England to ban ‘cruel’ dog training device after 10-year campaign

The Kennel Club which led the campaign has welcomed the news as a ‘historic moment for animal welfare’

Joseph Rachman
Friday 28 April 2023 17:32 BST
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England has banned the use of remote electric shock collars on dogs after a ten-year campaign. The new law will come into force 1 February 2024.

The Kennel Club which led the campaign has welcomed the news as a “historic moment for animal welfare”.

Shock collars can deliver electric shocks to a dog’s neck via a remote control for up to eleven seconds at a time and from up to two miles away, meaning dogs who can’t even see their owners can still be shocked.

The Kennnel Club estimates that up to half a milion dogs stand to benefit from the ban on shock collars, with 5% of dog owners reportedly using them regularly.

Shock collars have been banned in Wales for thirteen years now. They were also banned in France as of January 2023.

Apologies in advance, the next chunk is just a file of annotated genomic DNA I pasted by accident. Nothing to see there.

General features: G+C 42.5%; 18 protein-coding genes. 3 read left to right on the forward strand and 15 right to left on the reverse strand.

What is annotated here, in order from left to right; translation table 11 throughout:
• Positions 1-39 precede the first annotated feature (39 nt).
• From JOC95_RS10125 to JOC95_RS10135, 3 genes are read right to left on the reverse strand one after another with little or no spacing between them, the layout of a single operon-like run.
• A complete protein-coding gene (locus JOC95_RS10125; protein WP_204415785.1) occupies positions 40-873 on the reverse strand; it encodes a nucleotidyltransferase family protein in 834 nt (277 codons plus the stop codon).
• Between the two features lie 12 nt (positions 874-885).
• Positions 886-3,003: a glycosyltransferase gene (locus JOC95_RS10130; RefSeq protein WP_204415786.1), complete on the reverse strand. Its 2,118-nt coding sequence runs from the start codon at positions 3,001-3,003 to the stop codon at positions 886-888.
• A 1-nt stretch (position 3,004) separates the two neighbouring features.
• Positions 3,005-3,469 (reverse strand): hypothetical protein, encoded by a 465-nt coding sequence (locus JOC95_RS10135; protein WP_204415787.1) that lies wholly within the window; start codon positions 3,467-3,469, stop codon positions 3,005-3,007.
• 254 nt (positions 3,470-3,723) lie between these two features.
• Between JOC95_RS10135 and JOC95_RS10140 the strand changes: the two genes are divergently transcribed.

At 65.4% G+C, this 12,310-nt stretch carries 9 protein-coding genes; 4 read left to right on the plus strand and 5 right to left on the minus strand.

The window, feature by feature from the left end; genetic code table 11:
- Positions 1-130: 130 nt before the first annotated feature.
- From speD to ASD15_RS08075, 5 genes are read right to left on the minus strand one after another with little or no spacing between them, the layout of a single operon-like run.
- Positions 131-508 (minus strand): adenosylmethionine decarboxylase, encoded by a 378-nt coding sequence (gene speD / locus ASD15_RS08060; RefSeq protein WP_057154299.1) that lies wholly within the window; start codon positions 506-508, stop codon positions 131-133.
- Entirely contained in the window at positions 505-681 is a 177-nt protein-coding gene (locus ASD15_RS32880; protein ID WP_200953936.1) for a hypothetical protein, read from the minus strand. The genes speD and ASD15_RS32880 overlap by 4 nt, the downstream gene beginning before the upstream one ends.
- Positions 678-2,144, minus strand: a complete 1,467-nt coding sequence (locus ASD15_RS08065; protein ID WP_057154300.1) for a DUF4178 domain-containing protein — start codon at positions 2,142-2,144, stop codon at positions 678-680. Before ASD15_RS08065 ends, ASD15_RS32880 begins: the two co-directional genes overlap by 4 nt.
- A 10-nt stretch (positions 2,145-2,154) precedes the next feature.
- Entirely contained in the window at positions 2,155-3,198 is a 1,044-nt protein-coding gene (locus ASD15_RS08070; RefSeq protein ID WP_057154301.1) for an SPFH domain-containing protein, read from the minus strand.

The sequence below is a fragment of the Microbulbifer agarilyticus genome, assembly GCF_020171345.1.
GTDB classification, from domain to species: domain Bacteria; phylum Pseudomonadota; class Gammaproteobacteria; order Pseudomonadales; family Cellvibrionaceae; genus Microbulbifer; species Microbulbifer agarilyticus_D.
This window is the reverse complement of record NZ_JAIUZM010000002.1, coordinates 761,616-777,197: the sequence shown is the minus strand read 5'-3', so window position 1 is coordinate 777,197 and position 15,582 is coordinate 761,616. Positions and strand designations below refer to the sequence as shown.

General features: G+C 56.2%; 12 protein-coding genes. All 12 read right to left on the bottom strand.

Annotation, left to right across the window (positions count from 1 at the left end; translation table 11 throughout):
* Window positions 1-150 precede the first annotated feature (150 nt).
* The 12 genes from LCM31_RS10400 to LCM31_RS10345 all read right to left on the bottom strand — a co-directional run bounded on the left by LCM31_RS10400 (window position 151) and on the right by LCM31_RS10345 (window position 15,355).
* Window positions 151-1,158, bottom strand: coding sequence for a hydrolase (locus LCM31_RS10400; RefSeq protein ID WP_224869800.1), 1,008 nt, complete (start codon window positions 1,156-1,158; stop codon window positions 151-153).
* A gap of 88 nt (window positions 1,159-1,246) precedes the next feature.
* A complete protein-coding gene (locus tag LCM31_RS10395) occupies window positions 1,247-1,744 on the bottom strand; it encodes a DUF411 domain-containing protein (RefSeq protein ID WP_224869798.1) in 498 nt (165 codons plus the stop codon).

The Kennel Club plans to up ramp up its campaign to see these regulations introduced in Scotland as well.

Last month it hosted a drop-in session for MSPs with MSP Christine Graham and the Scottish SPCA. The Scottish Government’s guidance, condemning the use of shock collars in 2018, has been shown to be ineffective.There is wide-ranging evidence demonstrating the detrimental effect that these can have on the welfare of dogs.

A 2019 study carried out by the University of Lincoln found that electric shock collars compromised dog’s well-being, even when used by ‘professional’ e-collar trainers. They were also found to be no more effect than training using positive reinforcement methods.

Mark Beazley, Chief Executive of The Kennel Club said: “The legislation banning electric shock collars in England, which comes into force next year, is a historic moment for animal welfare and will put an end to the misery and suffering of countless dogs who are still subject to these cruel and unnecessary devices.

“There is simply no excuse for using these devices, which cause physical and psychological harm, especially given the vast array of positive training methods available.

“This is the culmination of over a decade of campaigning for us and we applaud Defra for helping to safeguard the welfare of our nation’s much-loved dogs. More action is urgently needed in Scotland, where regulations are needed to replace the ineffective guidance currently in place, and we will not rest until we see the complete ban on these devices that cause suffering and harm.”

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